Happy Release Day to Ava and her extended family.
LA and I are celebrating with an awesome giveaway: A Witching After Forty Swag Box packed with books and goodies. KEEP READING FOR DETAIL ON HOW TO ENTER!
First we want to give you a Haunting sneak peek.
After months of hard work, starting and stopping, a paragraph here and a chapter there.
Now it was done. After struggling for the last several weeks with the ending of the novel, I typed ‘The End’ with glee and a feeling of accomplishment. The next step was to let that book baby sit on my computer and marinate until I returned from Philly. A few weeks of perspective would help me see errors more easily before shipping it off to my editor.
I leaned back in my comfy office chair and stretched. My muscles nearly creaked as they loosened. Ah, how I missed my younger days of writing for hours on end only to jump up and bounce from one activity to the next without a crick in my neck or stabbing pain in my back.
Picking up my coffee cup, I frowned to find it empty. Again. Ugh. It seemed like I’d make a cup and it would set until it got cold, or I’d turn around, and somehow it was empty.
I set the mug back on my desk and ran my hand through my hair. It got stuck halfway down to my shoulder. What the hell did I have in my hair? Something sticky. Ew. Must have been that late-night… or was it an early morning snack? Leftover donuts from this morning. Or yesterday morning. Olivia had dropped them by at some point.
Wait, what day was it? I’d been holed up in my office for too long.
I needed sleep.
But hey, it was all worth it. Another manuscript in the books. Heh. Pun intended.
Standing, I picked up my cup and my trashcan full of snack wrappers and takeout boxes. Damn, how long had I been in the office? Aka the writing cave. By the look of the overflowing trash can, I’d guessed a week. That couldn’t have been right. Surely it wasn’t that long. I tended to lose track of things when I got in the zone. Clay had always taken good care of me when this happened.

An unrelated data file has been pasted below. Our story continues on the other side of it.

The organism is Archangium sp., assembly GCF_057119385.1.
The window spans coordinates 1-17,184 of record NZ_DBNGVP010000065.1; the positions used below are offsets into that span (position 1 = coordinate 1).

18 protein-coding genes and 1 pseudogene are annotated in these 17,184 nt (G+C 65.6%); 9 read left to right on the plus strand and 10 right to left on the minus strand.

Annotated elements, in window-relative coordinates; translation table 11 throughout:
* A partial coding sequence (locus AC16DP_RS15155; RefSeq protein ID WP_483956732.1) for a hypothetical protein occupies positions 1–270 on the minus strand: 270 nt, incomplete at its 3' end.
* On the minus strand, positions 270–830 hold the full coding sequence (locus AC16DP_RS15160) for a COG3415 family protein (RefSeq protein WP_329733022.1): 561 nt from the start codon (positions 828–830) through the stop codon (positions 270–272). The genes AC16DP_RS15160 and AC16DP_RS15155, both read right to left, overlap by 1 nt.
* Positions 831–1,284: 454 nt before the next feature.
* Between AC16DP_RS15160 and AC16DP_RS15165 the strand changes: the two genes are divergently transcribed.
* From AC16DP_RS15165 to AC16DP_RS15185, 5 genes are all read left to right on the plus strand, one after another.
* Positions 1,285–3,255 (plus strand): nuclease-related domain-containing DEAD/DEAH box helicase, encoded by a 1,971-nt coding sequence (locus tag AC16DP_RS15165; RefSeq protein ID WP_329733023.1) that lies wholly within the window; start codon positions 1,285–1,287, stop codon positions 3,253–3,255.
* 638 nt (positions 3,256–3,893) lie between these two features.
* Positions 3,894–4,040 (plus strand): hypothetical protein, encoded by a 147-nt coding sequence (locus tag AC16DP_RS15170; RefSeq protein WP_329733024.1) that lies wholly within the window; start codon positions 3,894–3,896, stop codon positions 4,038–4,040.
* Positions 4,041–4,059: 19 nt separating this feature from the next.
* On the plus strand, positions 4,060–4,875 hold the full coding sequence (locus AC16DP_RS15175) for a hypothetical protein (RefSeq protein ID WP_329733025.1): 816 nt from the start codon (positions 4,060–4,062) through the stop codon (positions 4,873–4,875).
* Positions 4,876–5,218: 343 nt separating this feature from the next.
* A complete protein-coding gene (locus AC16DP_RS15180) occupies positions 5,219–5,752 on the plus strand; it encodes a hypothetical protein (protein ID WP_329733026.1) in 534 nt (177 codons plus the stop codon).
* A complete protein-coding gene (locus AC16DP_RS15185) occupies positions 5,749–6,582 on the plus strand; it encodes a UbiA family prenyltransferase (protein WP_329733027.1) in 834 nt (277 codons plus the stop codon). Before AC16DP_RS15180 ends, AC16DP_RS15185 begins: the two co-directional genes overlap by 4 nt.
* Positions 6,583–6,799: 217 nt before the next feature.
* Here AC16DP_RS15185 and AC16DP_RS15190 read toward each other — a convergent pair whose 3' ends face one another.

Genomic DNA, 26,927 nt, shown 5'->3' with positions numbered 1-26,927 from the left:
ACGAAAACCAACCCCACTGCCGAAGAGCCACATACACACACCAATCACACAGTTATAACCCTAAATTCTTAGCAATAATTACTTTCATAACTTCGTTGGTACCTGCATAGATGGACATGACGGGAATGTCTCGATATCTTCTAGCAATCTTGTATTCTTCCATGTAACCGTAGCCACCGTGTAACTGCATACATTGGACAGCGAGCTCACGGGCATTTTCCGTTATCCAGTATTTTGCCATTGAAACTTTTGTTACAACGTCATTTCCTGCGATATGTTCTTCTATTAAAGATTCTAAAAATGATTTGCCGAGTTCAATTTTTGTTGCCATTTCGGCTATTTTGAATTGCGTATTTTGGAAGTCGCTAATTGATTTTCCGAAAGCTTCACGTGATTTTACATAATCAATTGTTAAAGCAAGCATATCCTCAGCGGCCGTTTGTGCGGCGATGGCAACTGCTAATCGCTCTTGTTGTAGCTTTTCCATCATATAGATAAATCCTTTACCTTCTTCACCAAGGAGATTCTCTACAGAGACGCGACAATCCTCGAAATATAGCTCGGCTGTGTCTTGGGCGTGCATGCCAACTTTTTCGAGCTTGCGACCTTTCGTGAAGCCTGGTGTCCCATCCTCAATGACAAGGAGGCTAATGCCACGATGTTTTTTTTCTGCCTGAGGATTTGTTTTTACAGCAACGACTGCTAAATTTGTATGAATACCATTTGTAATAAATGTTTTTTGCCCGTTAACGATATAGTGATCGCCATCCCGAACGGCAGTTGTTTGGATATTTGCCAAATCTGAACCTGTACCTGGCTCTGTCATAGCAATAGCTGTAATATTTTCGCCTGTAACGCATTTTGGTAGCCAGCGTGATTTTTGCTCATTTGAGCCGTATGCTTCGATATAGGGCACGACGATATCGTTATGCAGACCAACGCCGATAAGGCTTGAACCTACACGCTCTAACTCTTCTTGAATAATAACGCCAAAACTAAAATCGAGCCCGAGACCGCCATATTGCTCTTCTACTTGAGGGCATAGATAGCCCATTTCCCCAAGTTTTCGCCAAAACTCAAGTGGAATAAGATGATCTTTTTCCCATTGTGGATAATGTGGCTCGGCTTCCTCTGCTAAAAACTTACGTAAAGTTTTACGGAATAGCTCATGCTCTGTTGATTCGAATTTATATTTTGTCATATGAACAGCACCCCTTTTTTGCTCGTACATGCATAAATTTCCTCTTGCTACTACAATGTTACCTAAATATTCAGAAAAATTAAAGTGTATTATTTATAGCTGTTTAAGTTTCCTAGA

Owen, Alfred, and Larry had been trying to keep my head above water, so to speak, but every time they tried it made me think of Clay doing it. And then I’d get sad again, making it harder to focus on the words.
I opened my office door and stepped out into the downstairs hallway. I had closed the door around midnight—I think—to keep Snooze and his new girlfriend out of the room so I could focus. Lucy, the pretty white cat I brought back to life over the weekend, could talk. Like full sentences. And holy crow. That little kitty was chattier than a teenage boy. Well, boy of any age. Man, could they talk. Lucy would fit right in. Most people thought it was the girls that always had diarrhea of the mouth. I’d never raised a teenage girl, but I had raised a teenage boy, and Wallie hadn’t shut up for like four years.
Emerging from the hallway, I caught the scent of bacon and coffee. I gravitated to the yummy scents like they were calling me. When I reached the dining room, just off the kitchen, though it was technically the same room because of the open space, I froze.
Alfred, the house ghoul, stood near the stove, flipping bacon with his Kiss the Cook apron on. Sammie was a few feet behind him, holding out a plate. I soon realized why when Alfie reached over to another skillet and launched a pancake at him.
With a surprising show of skill for a kid his age, Sammie caught the pancake with his plate. “Hey!” I cheered. “Go, Sammie!”
Seven heads turned toward me, staring like I had grown an extra set of arms. Owen, my friend, roommate, and mentor raised his black eyebrows and pushed his dark hair out of his face. Sam and Olivia, my childhood best friend and his wife, who was my current best friend and had taken the central role as my Person with a capital P, grinned as Olivia eyed my hair. Just to be sure, I checked. Nope, no extra arms. But my hair was a mess—half up in a sloppy bun and half down around my face. The latter had the sticky donut yuck in it.
Zoey, my sort-of adopted daughter, snorted and turned back to her pancakes while Wallie, my biological son, barely spared me a glance as he ate. He was long used to my crazy appearance after emerging from my cave.
“Is Sammie out of school?” I asked as I tugged down my oversized tee and pulled up my leggings. Comfy clothes were staples for a writing binge. Again, I wondered how long I’d been in the writing cave.
Olivia burst out laughing while Sam asked, “Did you sleep last night?”
Last night… “Oh! It’s morning already.”
“Yeah,” Olivia said with a giggle. “It’s teacher’s planning day. No school today.”
Oh. I had lost a few days.
Alfred came over and took my cup and the trash can from me. He glared at me and grunted. Then he pointed to the stairs. I didn’t need a translator to know what he meant. I needed a shower. Probably pretty badly.
Owen frowned at me. “You need to hurry, or you’ll be late for your flight.”